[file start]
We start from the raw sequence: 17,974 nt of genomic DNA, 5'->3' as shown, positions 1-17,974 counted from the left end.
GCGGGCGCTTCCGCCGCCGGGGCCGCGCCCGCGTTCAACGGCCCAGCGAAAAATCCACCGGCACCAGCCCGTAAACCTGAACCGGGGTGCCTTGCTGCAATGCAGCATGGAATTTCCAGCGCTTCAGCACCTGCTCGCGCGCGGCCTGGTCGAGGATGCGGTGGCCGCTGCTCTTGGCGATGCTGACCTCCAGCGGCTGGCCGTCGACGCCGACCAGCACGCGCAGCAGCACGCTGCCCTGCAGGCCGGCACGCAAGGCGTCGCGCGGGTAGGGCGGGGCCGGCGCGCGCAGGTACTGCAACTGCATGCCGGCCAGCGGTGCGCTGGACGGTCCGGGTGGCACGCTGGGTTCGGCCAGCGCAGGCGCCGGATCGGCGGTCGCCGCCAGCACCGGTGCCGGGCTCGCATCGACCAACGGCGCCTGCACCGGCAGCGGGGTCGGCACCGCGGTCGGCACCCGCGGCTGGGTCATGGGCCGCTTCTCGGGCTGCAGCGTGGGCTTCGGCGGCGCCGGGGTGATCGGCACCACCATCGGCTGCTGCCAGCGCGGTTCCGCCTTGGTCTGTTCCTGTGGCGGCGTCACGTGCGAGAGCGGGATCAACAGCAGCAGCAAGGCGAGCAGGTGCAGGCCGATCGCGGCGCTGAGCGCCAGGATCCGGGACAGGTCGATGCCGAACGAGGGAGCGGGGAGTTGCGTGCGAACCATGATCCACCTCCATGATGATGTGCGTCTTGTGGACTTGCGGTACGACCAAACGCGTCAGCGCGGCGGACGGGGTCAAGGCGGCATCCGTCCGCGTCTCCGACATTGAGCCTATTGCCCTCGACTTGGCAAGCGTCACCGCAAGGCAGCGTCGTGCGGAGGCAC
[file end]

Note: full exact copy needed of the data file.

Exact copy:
We start from the raw sequence: 17,974 nt of genomic DNA, 5'->3' as shown, positions 1-17,974 counted from the left end.
GCGGGCGCTTCCGCCGCCGGGGCCGCGCCCGCGTTCAACGGCCCAGCGAAAAATCCACCGGCACCAGCCCGTAAACCTGAACCGGGGTGCCTTGCTGCAATGCAGCATGGAATTTCCAGCGCTTCAGCACCTGCTCGCGCGCGGCCTGGTCGAGGATGCGGTGGCCGCTGCTCTTGGCGATGCTGACCTCCAGCGGCTGGCCGTCGACGCCGACCAGCACGCGCAGCAGCACGCTGCCCTGCAGGCCGGCACGCAAGGCGTCGCGCGGGTAGGGCGGGGCCGGCGCGCGCAGGTACTGCAACTGCATGCCGGCCAGCGGTGCGCTGGACGGTCCGGGTGGCACGCTGGGTTCGGCCAGCGCAGGCGCCGGATCGGCGGTCGCCGCCAGCACCGGTGCCGGGCTCGCATCGACCAACGGCGCCTGCACCGGCAGCGGGGTCGGCACCGCGGTCGGCACCCGCGGCTGGGTCATGGGCCGCTTCTCGGGCTGCAGCGTGGGCTTCGGCGGCGCCGGGGTGATCGGCACCACCATCGGCTGCTGCCAGCGCGGTTCCGCCTTGGTCTGTTCCTGTGGCGGCGTCACGTGCGAGAGCGGGATCAACAGCAGCAGCAAGGCGAGCAGGTGCAGGCCGATCGCGGCGCTGAGCGCCAGGATCCGGGACAGGTCGATGCCGAACGAGGGAGCGGGGAGTTGCGTGCGAACCATGATCCACCTCCATGATGATGTGCGTCTTGTGGACTTGCGGTACGACCAAACGCGTCAGCGCGGCGGACGGGGTCAAGGCGGCATCCGTCCGCGTCTCCGACATTGAGCCTATTGCCCTCGACTTGGCAAGCGTCACCGCAAGGCAGCGTCGTGCGGAGGCAC